The Panama Papers, as the 11.5 million documents leaked from the world’s fourth largest offshore law firm Mossack Fonseca have been dubbed, have resulted in the resignation of the Icelandic prime minister and Spain’s minister of industry; sparked criticism of politicians from countries as varied as Malta and Pakistan; and, of course, enveloped then UK Prime Minister David Cameron in a media frenzy over the revelation that his father ran a fund registered in the Bahamas.
But the long-term impact of the leak could go far beyond a few political upheavals. It may end up changing the complexion of offshore investment forever. For what was truly startling about the Panama Papers was not just that a few politicians were using tax havens to conceal wealth; it was how widely and deeply these tax havens have permeated all corners of the world and are used by people from all walks of life.
George Bull, Senior Tax Partner at RSM, thinks that leaks like this have caused a shift in attitude. He said: “For my entire career, there has been a perception that, somehow, offshore does equate with something to hide but, for a long time, the public view was that it was a victimless crime. [The driver of the current concern] is the growth of what is seen as excessive inequality of wealth, and the fact that most of the northern hemisphere countries of the G20 suffered from the financial crisis. While governments have assured the public we are all in it together, the evidence of overseas tax avoidance says to large swathes of the electorate that we are not in it together.”
Fiona Fernie, Head of Tax Investigations at Pinsent Masons, added: “A number of people with a high profile in public life are more worried about having even legitimate vehicles which could be subject to attack. [They] are beginning to think that, even if their offshore operations are entirely legitimate, for their own reputations they cannot afford to have them.”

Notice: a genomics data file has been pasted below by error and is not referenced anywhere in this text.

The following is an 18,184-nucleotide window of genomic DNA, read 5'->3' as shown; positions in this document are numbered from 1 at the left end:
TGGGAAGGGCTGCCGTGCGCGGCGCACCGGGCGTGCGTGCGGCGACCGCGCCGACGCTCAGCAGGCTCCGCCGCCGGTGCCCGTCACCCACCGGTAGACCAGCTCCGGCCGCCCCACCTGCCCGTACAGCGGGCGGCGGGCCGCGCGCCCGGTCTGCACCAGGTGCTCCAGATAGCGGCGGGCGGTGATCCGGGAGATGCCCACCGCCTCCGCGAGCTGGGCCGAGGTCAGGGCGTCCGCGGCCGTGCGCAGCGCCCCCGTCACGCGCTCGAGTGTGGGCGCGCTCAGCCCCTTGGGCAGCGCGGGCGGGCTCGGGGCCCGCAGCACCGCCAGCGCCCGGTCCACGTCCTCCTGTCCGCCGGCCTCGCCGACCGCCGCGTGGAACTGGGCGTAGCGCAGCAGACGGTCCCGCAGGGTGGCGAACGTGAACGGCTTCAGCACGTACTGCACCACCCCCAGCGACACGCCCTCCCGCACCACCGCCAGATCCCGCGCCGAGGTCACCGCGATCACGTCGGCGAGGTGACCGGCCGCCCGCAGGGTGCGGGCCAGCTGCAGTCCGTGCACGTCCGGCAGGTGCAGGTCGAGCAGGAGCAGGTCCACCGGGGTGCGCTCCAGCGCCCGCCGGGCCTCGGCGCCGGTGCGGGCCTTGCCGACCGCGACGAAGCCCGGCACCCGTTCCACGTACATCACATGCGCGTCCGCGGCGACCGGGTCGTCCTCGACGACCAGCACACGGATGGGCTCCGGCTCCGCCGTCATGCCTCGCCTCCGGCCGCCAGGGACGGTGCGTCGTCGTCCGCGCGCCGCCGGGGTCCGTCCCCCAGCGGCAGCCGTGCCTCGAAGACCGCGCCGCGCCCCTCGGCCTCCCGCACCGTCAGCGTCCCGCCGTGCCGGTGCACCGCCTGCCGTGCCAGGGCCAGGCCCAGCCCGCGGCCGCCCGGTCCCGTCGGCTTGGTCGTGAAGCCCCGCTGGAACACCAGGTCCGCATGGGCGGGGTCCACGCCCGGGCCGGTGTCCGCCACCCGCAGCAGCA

“For a long time, the public view was that it was a victimless crime”
In fact, the professionals all agree that there are legitimate reasons for offshore investing – and that many of us may be doing it without realising it; whether through having a foreign bank account or a product like an exchange-traded fund or an Undertakings for Collective Investment in Transferable Securities (UCITs) vehicle, many of which are based in Dublin or Luxembourg. According to the Association of Investment Companies, 117 investment companies, around a third of the total, are domiciled overseas.
However, the further tax havens stray into exotic territories, the more questions are raised about their legitimacy. Ian Shipway CFP™ Chartered FCSI, Managing Director of HC Wealth Management, said: “Tax havens more off the beaten track, like the British Virgin Islands, the Cayman Islands or Panama become less and less visible. There can be totally legitimate reasons for investing through the Cayman Islands, not involving any tax avoidance – for example, investment vehicles can be based there because of the freedom it gives the investment manager to invest in a range of vehicles that may be restricted by regulators in the UK. That is not avoiding and it is certainly not evading tax.”
Bull accepts that, for many, the main reason for choosing these offshore havens will be tax – but he believes that the tax authorities are catching up. “Over the last few years, HM Revenue & Customs (HMRC) has changed the tax code to a remarkable degree and has brought in substantial amounts of extra tax as a result.”
Need for reform
The growing furore over the extent of tax haven investment means there is growing pressure for reforms to make it more difficult to conceal assets and income overseas. The key concern for most is transparency. How much should investors be made to reveal? Shipway said: “On the one hand, I am tempted to say that, from the privacy point of view, individuals should be free to deal with offshore centres as they wish. There is a requirement on UK individuals to declare all their worldwide income, although a smattering of individuals are unaware of that requirement.”
He points out that, for many foreign residents, the UK is considered a tax haven. “For example, you do not pay capital gains tax if you are not a UK resident, although that is starting to change with property. If you are, for example, a non-resident investor in the UK, the UK taxman will not come after your income or assets.”
Bull thinks that the public disquiet could, in itself, help to clamp down on offshore activity. “There is also pressure on firms [to look more closely at what their clients are doing]. Reputable firms already have sophisticated ‘know your client’ and anti-money laundering procedures in place because that is the law and that is what you do.
Shipway thinks one solution to increasing transparency may be a centralised authority, with wide powers of investigation. He said: “The debate has started and it might get to the stage where some authority somewhere would be allowed to get information and inspect affairs.”
The original version of this article was published in the July 2016 print edition of The Review. To opt in to receive future printed editions, log in to MyCISI, select 'Communications' under 'My Account', and tick 'Yes' to receive The Review hard copy.